Say it like it’s easy

People say that they’re going to quit their jobs to pursue their dreams. They say it like it’s going to be easy. As if, once you have more time, you can be whoever you want to be.¬†Quitting your job is like jumping off of a cliff into the ocean.

Standing at the peak of a dry, cracked cliff, you stare at the liquid gold below you as the sun begins to set on the sea. The water looks warm, like a comforting blanket. You don’t know why, but you want to jump. Yet, you have thousands of doubts running through your mind. What if there are rocks just under the surface? What if there is a strong current? What about sharks? What if you forget how to swim? Then there is just the plain old fear of heights.

Once you work up the courage to take the plunge, the jump is tantalizing. Your stomach leaves your body, along with all of your fear and anxiety. You’re airborne and no one can touch you. You’re a bird, floating on the evening breeze. You do a ballerinas dance, because you’re weightless. Then there is the cool, cool kiss of the water as it presses against your skin. Although slightly painful, it feels good. It feels like you’re finally awake.

As you tread in the water, you glance around looking for sharp rocks and sharks. It’s too good to be true when you see no creatures lurking or shadows reaching for you. You smile to yourself thinking of how fearful you were of the gentle waters below the cliff. You open your eyes under the water to see a turquoise-stained sanctuary. Beautiful shells, unusual plants and billions of tiny sand particles blossoming on the ocean floor. This world, unexplored and untouched by anyone else.

Slowly, you realize that you are no longer refreshingly cool, but freezing cold. Your eyes sting from the burn of the salt. You begin to swim towards your exit when you realize that you are surrounded by pointed cliffs. Glancing around, it becomes obvious that there are no sandy beaches for you to rest on. You swim back and forth along the shoreline looking for some sort of rock formation to scale. There aren’t any, so you paddle back to your original cliff.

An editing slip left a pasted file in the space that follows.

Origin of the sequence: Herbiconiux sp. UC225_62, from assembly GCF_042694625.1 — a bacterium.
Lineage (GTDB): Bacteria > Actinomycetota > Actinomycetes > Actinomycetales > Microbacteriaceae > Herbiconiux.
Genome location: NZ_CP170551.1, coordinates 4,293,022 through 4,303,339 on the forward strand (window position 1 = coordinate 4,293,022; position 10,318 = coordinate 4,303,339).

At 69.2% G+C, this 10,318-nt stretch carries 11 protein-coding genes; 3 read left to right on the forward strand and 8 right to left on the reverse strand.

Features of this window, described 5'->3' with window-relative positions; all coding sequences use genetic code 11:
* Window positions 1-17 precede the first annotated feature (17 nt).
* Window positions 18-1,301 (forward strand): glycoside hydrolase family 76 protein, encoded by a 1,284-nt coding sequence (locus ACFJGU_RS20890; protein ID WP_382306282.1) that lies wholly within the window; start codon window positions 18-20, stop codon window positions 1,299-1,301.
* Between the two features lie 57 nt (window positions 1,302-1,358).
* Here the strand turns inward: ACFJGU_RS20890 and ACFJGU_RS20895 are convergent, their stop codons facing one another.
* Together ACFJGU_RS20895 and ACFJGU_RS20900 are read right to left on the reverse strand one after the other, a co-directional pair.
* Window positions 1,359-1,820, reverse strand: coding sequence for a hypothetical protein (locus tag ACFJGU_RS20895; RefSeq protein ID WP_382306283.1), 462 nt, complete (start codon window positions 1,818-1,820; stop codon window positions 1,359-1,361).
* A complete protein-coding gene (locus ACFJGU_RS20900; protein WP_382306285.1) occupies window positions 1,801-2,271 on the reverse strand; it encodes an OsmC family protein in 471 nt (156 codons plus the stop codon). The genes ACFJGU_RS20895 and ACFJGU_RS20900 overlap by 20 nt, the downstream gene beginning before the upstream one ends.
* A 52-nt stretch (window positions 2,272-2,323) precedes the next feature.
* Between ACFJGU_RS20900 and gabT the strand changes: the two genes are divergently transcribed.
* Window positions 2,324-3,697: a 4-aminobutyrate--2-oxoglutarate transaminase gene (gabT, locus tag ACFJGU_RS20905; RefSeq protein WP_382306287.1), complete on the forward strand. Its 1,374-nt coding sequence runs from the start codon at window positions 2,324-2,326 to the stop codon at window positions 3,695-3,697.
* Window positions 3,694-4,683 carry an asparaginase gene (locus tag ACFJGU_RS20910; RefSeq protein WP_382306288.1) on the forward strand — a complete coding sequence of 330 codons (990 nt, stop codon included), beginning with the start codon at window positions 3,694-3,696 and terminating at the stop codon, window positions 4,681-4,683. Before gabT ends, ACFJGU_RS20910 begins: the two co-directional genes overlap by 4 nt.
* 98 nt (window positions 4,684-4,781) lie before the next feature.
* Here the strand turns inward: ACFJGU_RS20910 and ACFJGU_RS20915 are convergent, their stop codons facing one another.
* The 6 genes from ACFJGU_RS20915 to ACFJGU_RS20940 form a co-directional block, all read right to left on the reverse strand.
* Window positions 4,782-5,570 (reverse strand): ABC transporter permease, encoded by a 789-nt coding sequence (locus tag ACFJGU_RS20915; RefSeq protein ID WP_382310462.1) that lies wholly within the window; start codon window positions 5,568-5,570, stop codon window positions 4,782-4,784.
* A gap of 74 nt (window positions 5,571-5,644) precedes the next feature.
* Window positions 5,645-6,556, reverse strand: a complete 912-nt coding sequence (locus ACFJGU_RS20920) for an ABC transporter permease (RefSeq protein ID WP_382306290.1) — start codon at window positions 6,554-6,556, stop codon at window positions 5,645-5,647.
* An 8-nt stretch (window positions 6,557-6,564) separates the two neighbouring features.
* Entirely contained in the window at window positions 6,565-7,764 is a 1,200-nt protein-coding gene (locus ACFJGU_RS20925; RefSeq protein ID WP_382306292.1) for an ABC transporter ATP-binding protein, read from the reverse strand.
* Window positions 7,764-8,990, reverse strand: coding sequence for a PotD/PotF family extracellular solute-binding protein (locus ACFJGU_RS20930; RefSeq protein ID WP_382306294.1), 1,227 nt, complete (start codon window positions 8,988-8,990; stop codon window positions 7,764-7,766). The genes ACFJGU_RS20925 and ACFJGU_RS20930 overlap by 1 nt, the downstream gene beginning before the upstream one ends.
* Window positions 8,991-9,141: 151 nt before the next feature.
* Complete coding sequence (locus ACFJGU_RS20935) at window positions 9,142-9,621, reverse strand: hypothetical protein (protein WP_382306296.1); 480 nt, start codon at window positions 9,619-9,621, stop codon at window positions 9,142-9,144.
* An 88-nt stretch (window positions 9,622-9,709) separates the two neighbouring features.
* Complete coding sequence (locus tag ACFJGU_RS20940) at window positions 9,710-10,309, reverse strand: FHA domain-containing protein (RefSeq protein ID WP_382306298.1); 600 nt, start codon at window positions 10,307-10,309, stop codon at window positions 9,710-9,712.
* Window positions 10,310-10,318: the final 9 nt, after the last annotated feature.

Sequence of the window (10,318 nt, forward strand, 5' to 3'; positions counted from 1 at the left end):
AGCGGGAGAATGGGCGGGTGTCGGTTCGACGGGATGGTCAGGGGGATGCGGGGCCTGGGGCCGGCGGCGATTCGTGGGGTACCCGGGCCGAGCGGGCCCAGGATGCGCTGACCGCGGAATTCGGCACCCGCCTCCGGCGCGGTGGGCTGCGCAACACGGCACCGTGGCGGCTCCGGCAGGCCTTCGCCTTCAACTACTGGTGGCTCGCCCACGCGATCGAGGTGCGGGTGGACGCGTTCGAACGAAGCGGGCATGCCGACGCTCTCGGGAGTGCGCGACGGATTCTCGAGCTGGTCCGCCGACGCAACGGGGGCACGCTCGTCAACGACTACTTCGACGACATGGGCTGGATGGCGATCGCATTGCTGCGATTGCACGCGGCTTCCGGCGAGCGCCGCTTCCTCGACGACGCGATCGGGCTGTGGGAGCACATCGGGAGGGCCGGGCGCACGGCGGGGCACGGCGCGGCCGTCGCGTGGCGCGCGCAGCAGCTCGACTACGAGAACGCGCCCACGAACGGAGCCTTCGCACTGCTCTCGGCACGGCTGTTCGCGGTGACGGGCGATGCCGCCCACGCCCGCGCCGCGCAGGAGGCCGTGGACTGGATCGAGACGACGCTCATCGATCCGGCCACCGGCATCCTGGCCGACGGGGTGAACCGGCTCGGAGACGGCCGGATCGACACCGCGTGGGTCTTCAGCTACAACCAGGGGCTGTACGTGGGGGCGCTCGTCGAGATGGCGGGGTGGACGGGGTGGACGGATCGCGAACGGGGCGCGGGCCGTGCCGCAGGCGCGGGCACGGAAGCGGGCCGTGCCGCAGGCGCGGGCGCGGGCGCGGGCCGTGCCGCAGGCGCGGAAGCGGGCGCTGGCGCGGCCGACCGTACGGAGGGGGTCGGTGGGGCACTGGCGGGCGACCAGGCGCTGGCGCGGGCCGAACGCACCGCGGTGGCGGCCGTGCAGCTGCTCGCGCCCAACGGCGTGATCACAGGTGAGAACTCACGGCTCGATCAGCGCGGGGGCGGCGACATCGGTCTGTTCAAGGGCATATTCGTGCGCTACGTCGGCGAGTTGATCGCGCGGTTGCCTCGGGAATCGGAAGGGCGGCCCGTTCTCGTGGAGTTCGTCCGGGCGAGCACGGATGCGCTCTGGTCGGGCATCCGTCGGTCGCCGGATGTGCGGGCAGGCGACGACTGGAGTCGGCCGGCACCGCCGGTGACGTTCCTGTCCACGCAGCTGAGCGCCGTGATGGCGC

It’s getting dark now and it becomes evident that you will be spending the night in these frigid waters. Still, there appears to be no danger approaching. In fact, the ocean is silent with no sign of man or beast. The night air rustles around you in the form of gentle waves. It is cold, quiet and still. As the night pushes on, you stare up at the cliff that you jumped from. You memorize the vibrant grassy hills and the chalky brown peaks. Why did you jump from that cliff in the first place?

You knew every inch of the land and what it had to offer. You were bored, but at least you weren’t slowly drowning. In a gradual epiphany, it becomes obvious that you believed the ocean could offer you happiness. A moment of sorrow settles around you as you acknowledge that nothing could have made you happy. Not the water in the sea, nor the grass on the land, nor the clouds in the sky.

You know that no one else will come to this same cliff and jump off while you’re still treading here. No one can save you, you made a choice. You cannot go back and pretend to conform with those people on that land. You have seen a side of the world that they haven’t and they will no longer understand you. So, you will choose.

You can either die treading in place, staring at a land to which you no longer belong….

or, you can venture further away to find out what it is that you were meant to do.


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